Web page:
knock oneself out, to
knock (oneself) out
1. Expend a lot of one's energy or try very hard (doing something). The image is of working so hard as to become unconscious. I'd like to get these reports done before the weekend, but I'm not going to knock myself out.
2. One can feel free (to do something); go ahead; one can do something for as long and as much as one likes. If you want to go through all the files one by one, knock yourself out, but I ain't doing that. We don't get overtime, so there's no reason to stay, but if Joan wants to she can knock herself out.
knock yourself out
Feel free (to do something); go ahead; do something for as long and as much as you like. If you want to go through all the files one by one, knock yourself out, but I ain't doing that.
Farlex Dictionary of Idioms. © 2015 Farlex, Inc, all rights reserved.
knock oneself out (to do something) (for someone or something)
to make a great effort to do something for someone or some group. (As if one had worked oneself into unconsciousness.) I knocked myself out to plan this party for you! She knocked herself out for us. I don't know why I knock myself out to do these things for you. You are not at all appreciative. He knocked himself out to get there on time.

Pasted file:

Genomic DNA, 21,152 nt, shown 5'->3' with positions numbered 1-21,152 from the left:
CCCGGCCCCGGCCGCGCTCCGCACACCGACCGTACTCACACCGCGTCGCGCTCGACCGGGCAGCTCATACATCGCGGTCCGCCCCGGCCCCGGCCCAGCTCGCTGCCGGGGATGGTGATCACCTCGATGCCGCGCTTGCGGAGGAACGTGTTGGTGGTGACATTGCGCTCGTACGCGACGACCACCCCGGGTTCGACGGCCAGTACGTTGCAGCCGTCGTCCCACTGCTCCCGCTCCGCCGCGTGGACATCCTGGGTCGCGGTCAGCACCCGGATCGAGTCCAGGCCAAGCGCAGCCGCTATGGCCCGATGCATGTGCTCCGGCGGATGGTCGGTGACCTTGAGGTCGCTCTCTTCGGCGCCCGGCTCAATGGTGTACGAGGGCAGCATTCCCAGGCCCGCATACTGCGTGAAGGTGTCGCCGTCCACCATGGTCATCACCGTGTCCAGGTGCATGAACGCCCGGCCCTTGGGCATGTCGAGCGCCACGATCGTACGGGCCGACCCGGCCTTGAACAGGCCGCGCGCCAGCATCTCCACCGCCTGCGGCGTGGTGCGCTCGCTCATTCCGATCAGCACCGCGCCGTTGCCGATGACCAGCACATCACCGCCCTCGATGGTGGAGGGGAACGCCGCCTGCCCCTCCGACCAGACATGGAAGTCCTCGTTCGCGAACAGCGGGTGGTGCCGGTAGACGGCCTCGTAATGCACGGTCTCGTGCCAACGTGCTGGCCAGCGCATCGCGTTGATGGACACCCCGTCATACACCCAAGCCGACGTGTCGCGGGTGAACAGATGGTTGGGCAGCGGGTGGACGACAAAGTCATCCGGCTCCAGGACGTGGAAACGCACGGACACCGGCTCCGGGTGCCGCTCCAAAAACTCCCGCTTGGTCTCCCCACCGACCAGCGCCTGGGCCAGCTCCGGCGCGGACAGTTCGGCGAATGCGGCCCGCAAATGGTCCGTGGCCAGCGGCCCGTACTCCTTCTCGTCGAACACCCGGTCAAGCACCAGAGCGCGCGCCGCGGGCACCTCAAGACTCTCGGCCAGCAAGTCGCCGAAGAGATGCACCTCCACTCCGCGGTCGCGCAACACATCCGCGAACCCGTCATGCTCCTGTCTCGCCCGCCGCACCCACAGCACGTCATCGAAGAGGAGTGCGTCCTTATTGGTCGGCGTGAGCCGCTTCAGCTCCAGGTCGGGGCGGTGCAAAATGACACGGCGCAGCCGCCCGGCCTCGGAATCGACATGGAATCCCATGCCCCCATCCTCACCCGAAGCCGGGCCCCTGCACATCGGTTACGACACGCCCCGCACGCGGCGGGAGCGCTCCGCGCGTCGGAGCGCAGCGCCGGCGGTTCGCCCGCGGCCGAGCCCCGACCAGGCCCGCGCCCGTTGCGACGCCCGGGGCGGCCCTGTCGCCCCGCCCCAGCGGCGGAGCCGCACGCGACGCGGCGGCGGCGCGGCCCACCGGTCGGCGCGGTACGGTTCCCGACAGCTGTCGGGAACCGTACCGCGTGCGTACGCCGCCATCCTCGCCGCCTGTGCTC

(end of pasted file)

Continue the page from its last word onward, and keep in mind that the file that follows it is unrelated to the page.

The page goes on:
McGraw-Hill Dictionary of American Idioms and Phrasal Verbs. © 2002 by The McGraw-Hill Companies, Inc.
knock oneself out
1. Make a great effort, as in I was knocking myself out to finish on time. This expression also is put negatively, Don't knock yourself out, meaning "don't exert yourself; it's not worth that much effort." [c. 1930]
2. Enjoy yourself, have a good time, as in You're off to Europe? Knock yourself out. [Slang; mid-1900s] Both usages allude to knocking oneself unconscious (see knock out). For a synonym see break one's ass.
The American Heritage® Dictionary of Idioms by Christine Ammer. Copyright © 2003, 1997 by The Christine Ammer 1992 Trust. Published by Houghton Mifflin Harcourt Publishing Company. All rights reserved.
knock oneself out, to
To make a great effort, to apply oneself to the point of exhaustion. This hyperbolic expression, alluding to knocking oneself unconscious with extreme effort, dates from about 1930. It is often put negatively, as in “Don’t knock yourself out; we can finish this project tomorrow.” In the mid-1900s a newer slang usage surfaced, knock yourself out, meaning enjoy yourself, have fun. Unlike the earlier usage, it is not yet a cliché.
The Dictionary of Clichés by Christine Ammer Copyright © 2013 by Christine Ammer